The subjects of this blog are marine resource management and marine environmental management; however sometimes there are stories that are tenuously connected to the above subjects are I am compelled to share – one of those is the human capital on-board foreign charter vessels (FCVs). Here is a story published in last week’s Southland Times (19 Feb 2013) that is the ultimate human story of adversity, determination and achievement.
The article in the Southland times by Collette Devlin “Burmese fishing ‘slave’ seeks his saviours” outlines the story of Ye Aung (a Burmese fishing crewman) who jumped ship at the Southland port town of Bluff in 2006, as a response to what he alleges was “slave-like treatment” on board a korean foreign charter fishing vessel. Ye Aung decided that we would walk north to Lyttleton (where he understood he could receive help). What Ye Aung didn’t know, was that the South Island of New Zealand was not a small Island as he believed, but rather a large one; furthermore Lyttleton (the Port town of Christchurch) although only half way up the long and slender South Island, was still 603km away to the North.
Geographically oblivious to the undertaking before him Ye Aung decided that he would make the trip on foot. Unfortunately Ye Aung, armed witout a map, any understanding of New Zealand Geography or any provisions headed North-West instead of North-East and the rest is a story as told by Collette Devlin:]
A Burmese man who escaped from a Korean fishing boat when it arrived in Bluff six years ago is searching for Southlanders he says saved his life after giving him shelter.
“I didn’t know where I was going, so I kept walking and followed the train tracks. . . I thought New Zealand was only a small island,” he said. “It was too cold to sleep outside, so he kept walking to stay warm.”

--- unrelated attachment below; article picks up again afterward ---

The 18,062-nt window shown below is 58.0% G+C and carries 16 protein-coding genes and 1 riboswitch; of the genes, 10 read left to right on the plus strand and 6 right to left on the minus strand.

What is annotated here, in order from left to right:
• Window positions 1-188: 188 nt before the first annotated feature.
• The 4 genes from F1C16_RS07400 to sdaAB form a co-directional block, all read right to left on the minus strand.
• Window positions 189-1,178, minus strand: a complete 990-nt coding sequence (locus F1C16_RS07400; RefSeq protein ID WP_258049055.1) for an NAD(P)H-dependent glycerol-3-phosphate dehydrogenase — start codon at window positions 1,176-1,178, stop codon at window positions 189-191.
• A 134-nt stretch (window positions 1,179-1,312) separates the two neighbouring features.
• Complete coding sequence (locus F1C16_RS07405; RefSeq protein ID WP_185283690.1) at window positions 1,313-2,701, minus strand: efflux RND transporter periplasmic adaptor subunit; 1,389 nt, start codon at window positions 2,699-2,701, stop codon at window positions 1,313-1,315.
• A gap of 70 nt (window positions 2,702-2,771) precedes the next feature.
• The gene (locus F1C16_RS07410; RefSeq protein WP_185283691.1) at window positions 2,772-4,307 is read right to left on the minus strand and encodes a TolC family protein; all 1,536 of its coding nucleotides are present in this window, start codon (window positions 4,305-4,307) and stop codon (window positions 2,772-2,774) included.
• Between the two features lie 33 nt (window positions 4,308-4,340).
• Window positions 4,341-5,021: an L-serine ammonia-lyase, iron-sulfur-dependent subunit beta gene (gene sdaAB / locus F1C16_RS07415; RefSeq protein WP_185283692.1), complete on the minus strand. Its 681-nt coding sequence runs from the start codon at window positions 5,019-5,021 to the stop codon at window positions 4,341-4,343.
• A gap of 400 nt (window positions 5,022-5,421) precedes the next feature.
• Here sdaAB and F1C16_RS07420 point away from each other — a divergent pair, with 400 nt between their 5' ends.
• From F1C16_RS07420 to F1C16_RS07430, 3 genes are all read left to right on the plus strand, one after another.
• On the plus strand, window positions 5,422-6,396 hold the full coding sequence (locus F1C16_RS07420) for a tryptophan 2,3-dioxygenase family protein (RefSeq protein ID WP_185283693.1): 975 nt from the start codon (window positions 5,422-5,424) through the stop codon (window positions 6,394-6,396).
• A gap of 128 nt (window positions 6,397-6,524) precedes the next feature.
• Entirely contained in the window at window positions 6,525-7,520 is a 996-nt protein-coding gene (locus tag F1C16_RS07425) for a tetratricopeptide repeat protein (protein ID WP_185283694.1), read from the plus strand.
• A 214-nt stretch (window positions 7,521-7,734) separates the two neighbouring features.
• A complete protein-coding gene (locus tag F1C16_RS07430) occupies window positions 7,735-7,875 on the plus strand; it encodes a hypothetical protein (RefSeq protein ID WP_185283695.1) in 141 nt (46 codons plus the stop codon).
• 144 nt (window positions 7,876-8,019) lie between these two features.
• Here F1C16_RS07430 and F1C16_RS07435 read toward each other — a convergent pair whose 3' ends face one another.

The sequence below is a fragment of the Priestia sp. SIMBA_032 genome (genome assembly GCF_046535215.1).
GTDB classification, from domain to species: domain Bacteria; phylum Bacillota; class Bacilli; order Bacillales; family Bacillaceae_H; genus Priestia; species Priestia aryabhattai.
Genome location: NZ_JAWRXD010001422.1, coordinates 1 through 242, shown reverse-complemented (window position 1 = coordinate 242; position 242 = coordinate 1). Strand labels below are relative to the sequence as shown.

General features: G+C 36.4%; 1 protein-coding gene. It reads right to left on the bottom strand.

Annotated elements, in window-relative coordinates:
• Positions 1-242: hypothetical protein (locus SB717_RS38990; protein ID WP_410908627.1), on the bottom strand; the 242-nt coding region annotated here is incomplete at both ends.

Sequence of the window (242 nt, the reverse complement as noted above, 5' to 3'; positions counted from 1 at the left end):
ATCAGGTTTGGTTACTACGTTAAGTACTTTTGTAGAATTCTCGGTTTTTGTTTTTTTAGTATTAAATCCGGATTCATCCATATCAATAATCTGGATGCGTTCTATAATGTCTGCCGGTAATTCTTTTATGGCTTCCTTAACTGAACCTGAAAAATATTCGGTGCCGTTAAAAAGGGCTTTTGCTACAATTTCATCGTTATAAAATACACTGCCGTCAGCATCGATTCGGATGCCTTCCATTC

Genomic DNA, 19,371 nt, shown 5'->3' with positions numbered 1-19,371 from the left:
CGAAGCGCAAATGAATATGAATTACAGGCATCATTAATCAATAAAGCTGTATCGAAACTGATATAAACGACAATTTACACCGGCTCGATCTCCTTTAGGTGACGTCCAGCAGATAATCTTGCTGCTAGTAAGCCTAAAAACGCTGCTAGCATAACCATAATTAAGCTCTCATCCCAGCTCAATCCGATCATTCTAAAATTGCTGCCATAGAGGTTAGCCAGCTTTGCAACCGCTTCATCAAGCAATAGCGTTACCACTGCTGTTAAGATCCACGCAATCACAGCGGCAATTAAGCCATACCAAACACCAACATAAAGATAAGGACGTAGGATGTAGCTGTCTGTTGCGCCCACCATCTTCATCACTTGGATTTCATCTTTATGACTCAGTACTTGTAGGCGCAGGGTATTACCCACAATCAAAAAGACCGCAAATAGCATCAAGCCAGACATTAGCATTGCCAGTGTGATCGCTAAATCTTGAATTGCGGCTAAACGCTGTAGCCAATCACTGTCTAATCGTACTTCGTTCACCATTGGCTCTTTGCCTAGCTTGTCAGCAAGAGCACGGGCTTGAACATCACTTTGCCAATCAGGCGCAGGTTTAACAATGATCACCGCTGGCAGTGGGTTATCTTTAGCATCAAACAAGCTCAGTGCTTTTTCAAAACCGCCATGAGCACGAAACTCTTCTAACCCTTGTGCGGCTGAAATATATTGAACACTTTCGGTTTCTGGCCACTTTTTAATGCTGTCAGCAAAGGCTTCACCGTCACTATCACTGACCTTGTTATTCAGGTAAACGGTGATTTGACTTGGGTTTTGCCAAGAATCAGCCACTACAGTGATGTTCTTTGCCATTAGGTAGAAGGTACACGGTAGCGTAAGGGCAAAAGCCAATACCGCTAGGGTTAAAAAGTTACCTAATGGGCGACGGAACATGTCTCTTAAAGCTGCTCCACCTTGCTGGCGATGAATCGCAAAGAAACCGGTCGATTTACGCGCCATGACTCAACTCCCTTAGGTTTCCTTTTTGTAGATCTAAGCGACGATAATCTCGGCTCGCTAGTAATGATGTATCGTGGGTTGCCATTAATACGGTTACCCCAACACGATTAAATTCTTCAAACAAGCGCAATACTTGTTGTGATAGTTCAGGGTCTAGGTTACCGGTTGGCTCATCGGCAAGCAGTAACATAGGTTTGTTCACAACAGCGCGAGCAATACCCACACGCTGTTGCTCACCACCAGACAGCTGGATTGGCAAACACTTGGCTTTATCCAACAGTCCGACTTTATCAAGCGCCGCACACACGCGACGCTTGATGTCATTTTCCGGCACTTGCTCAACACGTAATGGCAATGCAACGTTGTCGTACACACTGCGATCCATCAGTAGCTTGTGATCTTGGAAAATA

After ripping a map from a public phone book in Invercargill, he wandered for days in a direction he thought would take him to Lyttelton.”By the third night, I was so cold, wet from the rain, hungry, lost and desperate for help. I saw a dead end and knew I was lost.”
He stumbled on a house, near a no exit sign, and in the darkness, he hoped someone was home. A man, who he believes was called Steve, answered the door and thought he was trying to rob the house. “He was wondering. . . why I was there so late at night. I don’t blame him for being wary of a stranger”.
Mr Aung told the man and his wife about his escape and his plan to walk to Lyttelton. The couple gave him coffee, toast and made a bed for him on the couch. They explained the distance he had to travel and told him he was at Eastern Bush. The next morning they drove Mr Aung to a place he thinks was Invercargill, where he hitched a lift in a car, he said. The woman had given Mr Aung some apples for the journey and a map of the South Island, which he still has.
Mr Aung eventually made his way to Auckland where he said in August 2006 he made a complaint to the Department of Labour about his treatment on the boat. He was granted asylum and gained permanent residency in 2008.
He was now working as an apprentice mechanic in Auckland and has applied for citizenship. He said he has never forgotten the kindness shown him by the couple who gave him shelter. Now that he had finished studying, Mr Aung would return to Southland next month for the first time since that night.
“They took a stranger into their home in the middle of the night. I would have not survived another night in the cold. I want to thank them for saving me.“
An article published in the New Zealand Herald in 2007 (6 October) shows that Ye Aungs ship-jump occured 7 years ago. The Article “Ready to rebuild a country” by Jade Reidy, is pitched at the rebuilding of Burma rather than on working conditions on-board FCVs (as they have been of late). However this article does provide some context and a timeline for Ye Aung’s oddyesy.
When Ye Aung jumped ship off a Korean fishing trawler in Bluff last year , he was saying “no” a second time to intolerable conditions. His first act of resistance had been to leave Myanmar, a country lacking human rights and opportunities. […]
“My Government doesn’t care about its people so nobody else cares about us either, you know. Our life has no value,” says Ye. “You take your country with you. I want to go back and be part of making a democratic country so we have human rights in the eyes of the world also.” Having obtained refugee status, 23-year-old Ye is living with six other young Burmese men in a West Auckland house and studying automotive engineering at Unitec, awaiting his chance. In Myanmar, his studies were severely limited by lack of resources, both material and human. Most of what he learned came out of ancient textbooks, left behind by professors long since gone abroad.
Well it seems like Ye Aung now 29-30 years old, is intent on giving back – starting with the Eastern Bush couple who gave him a meal and a bed all those years ago.